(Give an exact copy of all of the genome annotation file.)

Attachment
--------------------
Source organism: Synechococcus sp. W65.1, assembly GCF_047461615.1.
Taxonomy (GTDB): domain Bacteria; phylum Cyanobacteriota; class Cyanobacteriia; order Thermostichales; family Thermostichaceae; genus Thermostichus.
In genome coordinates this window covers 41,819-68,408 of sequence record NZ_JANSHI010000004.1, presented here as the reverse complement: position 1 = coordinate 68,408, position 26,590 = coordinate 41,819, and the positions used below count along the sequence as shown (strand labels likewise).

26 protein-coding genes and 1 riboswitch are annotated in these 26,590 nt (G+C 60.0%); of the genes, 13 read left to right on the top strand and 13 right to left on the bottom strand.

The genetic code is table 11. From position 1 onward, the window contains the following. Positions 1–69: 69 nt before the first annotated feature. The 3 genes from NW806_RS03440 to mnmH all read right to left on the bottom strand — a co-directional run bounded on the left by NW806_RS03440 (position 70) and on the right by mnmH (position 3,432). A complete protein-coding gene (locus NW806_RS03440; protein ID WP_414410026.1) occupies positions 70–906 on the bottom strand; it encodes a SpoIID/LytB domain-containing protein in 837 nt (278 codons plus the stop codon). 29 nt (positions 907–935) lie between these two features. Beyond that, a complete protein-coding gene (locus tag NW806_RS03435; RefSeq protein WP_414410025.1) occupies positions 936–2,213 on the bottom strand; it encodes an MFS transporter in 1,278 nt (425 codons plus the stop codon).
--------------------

Source organism: Synechococcus sp. W65.1, assembly GCF_047461615.1.
Taxonomy (GTDB): domain Bacteria; phylum Cyanobacteriota; class Cyanobacteriia; order Thermostichales; family Thermostichaceae; genus Thermostichus.
In genome coordinates this window covers 41,819-68,408 of sequence record NZ_JANSHI010000004.1, presented here as the reverse complement: position 1 = coordinate 68,408, position 26,590 = coordinate 41,819, and the positions used below count along the sequence as shown (strand labels likewise).

26 protein-coding genes and 1 riboswitch are annotated in these 26,590 nt (G+C 60.0%); of the genes, 13 read left to right on the top strand and 13 right to left on the bottom strand.

The genetic code is table 11. From position 1 onward, the window contains the following. Positions 1–69: 69 nt before the first annotated feature. The 3 genes from NW806_RS03440 to mnmH all read right to left on the bottom strand — a co-directional run bounded on the left by NW806_RS03440 (position 70) and on the right by mnmH (position 3,432). A complete protein-coding gene (locus NW806_RS03440; protein ID WP_414410026.1) occupies positions 70–906 on the bottom strand; it encodes a SpoIID/LytB domain-containing protein in 837 nt (278 codons plus the stop codon). 29 nt (positions 907–935) lie between these two features. Beyond that, a complete protein-coding gene (locus tag NW806_RS03435; RefSeq protein WP_414410025.1) occupies positions 936–2,213 on the bottom strand; it encodes an MFS transporter in 1,278 nt (425 codons plus the stop codon).